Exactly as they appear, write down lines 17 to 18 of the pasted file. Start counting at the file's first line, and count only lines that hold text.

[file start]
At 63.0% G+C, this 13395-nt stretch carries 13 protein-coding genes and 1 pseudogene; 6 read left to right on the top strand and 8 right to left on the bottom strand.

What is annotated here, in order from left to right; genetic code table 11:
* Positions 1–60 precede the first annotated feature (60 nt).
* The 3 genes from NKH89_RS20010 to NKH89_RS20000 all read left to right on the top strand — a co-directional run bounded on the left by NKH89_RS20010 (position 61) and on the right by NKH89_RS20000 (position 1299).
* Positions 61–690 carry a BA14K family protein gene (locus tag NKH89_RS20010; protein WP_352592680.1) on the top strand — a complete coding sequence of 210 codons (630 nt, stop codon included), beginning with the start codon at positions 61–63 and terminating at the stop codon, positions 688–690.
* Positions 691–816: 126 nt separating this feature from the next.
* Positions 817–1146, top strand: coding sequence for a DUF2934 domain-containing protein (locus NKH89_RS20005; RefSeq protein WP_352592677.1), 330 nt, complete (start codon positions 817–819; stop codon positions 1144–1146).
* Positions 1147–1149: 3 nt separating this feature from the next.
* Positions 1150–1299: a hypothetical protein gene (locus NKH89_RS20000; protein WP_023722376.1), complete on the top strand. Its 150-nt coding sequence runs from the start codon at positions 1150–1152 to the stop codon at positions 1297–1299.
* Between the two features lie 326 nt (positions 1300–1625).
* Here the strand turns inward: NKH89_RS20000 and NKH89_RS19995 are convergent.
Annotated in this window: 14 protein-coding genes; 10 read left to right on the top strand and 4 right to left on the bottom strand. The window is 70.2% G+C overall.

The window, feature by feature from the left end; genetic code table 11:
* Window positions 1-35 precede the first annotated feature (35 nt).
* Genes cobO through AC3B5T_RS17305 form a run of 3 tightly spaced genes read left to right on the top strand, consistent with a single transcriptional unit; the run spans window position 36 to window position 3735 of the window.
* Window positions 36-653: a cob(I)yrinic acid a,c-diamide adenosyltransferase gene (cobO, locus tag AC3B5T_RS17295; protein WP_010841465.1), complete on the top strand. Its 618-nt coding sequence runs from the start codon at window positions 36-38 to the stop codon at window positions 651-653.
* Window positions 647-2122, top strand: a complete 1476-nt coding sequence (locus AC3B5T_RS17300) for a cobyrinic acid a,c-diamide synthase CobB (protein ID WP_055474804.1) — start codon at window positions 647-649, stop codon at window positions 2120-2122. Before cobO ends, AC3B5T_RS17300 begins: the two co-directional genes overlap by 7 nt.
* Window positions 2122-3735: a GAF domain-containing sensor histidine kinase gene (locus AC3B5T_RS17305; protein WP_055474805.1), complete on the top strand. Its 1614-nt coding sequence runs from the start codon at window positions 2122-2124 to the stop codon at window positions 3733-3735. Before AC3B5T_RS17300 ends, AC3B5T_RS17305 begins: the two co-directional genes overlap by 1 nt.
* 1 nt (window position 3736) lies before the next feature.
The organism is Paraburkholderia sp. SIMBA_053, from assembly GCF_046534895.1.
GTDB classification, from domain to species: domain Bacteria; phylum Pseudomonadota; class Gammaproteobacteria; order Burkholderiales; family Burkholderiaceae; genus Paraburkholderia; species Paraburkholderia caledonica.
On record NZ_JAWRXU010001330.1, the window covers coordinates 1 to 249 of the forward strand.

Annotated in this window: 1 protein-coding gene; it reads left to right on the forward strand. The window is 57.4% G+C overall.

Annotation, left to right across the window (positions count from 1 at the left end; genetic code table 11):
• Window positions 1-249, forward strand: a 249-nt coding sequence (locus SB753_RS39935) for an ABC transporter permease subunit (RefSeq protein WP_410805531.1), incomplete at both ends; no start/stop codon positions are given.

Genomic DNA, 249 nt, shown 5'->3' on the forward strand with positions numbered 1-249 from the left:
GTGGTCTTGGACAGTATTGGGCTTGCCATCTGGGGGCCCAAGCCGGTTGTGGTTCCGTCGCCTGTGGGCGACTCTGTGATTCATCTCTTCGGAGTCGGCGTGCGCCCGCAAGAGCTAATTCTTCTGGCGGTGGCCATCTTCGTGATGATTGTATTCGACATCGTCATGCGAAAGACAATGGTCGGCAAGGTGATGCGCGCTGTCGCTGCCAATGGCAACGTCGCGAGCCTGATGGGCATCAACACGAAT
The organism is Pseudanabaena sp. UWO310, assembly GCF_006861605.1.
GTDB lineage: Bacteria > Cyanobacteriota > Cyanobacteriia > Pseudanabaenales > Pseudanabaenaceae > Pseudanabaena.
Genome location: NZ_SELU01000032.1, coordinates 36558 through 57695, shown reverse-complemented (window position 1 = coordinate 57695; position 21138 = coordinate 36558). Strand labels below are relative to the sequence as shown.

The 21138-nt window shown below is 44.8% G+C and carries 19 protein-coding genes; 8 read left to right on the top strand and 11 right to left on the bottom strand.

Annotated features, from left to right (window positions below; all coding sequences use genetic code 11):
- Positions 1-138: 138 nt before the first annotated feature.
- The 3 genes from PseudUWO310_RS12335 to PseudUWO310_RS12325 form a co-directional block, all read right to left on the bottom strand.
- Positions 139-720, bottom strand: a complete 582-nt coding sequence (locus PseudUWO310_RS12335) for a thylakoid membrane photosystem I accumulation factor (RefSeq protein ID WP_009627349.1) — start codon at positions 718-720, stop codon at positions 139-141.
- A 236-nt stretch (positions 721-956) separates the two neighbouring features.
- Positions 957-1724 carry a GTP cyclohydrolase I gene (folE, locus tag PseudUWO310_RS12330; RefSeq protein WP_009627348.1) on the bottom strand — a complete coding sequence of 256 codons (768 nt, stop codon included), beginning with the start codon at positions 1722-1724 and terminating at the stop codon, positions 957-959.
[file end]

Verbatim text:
* Window positions 647-2122, top strand: a complete 1476-nt coding sequence (locus AC3B5T_RS17300) for a cobyrinic acid a,c-diamide synthase CobB (protein ID WP_055474804.1) — start codon at window positions 647-649, stop codon at window positions 2120-2122. Before cobO ends, AC3B5T_RS17300 begins: the two co-directional genes overlap by 7 nt.
* Window positions 2122-3735: a GAF domain-containing sensor histidine kinase gene (locus AC3B5T_RS17305; protein WP_055474805.1), complete on the top strand. Its 1614-nt coding sequence runs from the start codon at window positions 2122-2124 to the stop codon at window positions 3733-3735. Before AC3B5T_RS17300 ends, AC3B5T_RS17305 begins: the two co-directional genes overlap by 1 nt.